“Further, although sacroiliac joint diagnostic injections are thought to be reliable for identifying sacroiliac joint pain, the false-positive rate is reported to be up to 20% and there exists wide practice variability in terms of injection technique, medication type and dosage, and threshold used for a positive response,” according to Lee. (See Szadek et al., 2009.)
Overall, according to Lee, the profile of a patient who would benefit from minimally invasive SI-joint fusion “remains murky.”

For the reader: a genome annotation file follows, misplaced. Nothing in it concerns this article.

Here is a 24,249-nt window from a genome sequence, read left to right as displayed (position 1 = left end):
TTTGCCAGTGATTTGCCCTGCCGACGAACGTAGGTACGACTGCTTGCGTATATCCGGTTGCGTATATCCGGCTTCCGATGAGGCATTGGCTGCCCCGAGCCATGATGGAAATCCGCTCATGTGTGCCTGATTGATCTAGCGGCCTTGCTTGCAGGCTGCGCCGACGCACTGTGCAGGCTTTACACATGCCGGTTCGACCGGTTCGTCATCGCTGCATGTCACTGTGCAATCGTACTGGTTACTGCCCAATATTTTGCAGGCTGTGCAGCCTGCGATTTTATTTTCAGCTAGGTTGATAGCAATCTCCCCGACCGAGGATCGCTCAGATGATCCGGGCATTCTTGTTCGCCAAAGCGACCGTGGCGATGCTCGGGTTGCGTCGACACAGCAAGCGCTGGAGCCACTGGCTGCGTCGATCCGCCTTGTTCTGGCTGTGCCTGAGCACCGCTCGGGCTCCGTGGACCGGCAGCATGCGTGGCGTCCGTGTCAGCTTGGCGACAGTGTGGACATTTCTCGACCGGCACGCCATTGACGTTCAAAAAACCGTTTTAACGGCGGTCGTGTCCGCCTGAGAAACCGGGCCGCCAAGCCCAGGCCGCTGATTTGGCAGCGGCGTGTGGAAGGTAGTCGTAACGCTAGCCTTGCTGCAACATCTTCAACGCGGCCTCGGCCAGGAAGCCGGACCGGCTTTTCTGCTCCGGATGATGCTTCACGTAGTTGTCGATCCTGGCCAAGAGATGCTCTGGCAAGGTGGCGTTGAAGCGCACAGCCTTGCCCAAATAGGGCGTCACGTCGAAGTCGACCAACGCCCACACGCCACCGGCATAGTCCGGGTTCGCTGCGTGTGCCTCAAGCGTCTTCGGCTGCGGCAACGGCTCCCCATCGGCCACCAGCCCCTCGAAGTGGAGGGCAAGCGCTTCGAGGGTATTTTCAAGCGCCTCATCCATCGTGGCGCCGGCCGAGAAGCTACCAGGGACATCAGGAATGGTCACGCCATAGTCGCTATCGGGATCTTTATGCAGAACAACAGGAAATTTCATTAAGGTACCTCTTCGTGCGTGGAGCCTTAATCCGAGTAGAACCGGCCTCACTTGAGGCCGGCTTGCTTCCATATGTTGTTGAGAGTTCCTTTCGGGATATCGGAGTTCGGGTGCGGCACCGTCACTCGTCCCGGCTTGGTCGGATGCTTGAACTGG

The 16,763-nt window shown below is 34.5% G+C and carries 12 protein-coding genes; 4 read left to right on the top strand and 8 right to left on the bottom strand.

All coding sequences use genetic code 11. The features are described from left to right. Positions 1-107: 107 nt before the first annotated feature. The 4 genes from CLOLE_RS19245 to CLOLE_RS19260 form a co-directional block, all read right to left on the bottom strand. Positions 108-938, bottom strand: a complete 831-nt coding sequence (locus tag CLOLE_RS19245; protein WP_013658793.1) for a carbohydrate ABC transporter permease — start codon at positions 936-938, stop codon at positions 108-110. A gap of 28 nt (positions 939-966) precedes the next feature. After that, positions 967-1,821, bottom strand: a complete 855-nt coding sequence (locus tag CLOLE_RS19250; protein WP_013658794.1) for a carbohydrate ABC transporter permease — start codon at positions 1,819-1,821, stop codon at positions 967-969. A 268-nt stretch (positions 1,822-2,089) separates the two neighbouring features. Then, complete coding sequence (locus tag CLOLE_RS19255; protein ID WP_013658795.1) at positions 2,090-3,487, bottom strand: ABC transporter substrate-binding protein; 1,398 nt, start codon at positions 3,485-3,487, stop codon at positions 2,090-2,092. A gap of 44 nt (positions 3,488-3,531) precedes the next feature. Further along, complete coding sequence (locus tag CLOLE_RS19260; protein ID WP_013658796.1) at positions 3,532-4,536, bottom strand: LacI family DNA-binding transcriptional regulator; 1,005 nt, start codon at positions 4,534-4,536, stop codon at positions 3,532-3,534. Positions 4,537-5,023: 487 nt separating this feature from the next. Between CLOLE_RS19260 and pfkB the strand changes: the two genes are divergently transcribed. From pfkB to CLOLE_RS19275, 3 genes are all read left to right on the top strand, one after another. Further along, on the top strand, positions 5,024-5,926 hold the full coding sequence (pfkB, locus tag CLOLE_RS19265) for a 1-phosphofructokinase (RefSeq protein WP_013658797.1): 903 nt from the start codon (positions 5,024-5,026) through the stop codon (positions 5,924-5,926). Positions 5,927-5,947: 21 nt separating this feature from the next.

Readers who like to see a more positive review of the diagnosis and treatment of sacroiliac joint pain can find one by David W. Polly, Jr., MD at Neurosurgery Clinics of North America. (See Polly, 2017) Polly was the lead author of one of the most widely cited RCTs comparing minimally invasive SI-joint fusion to nonoperative care. (See Polly et al., 2016.) Additionally, readers can access the study by Dengler et al., and the commentary by Lee, for free at the website of JBJS. (See references below).
Disclosures: None declared.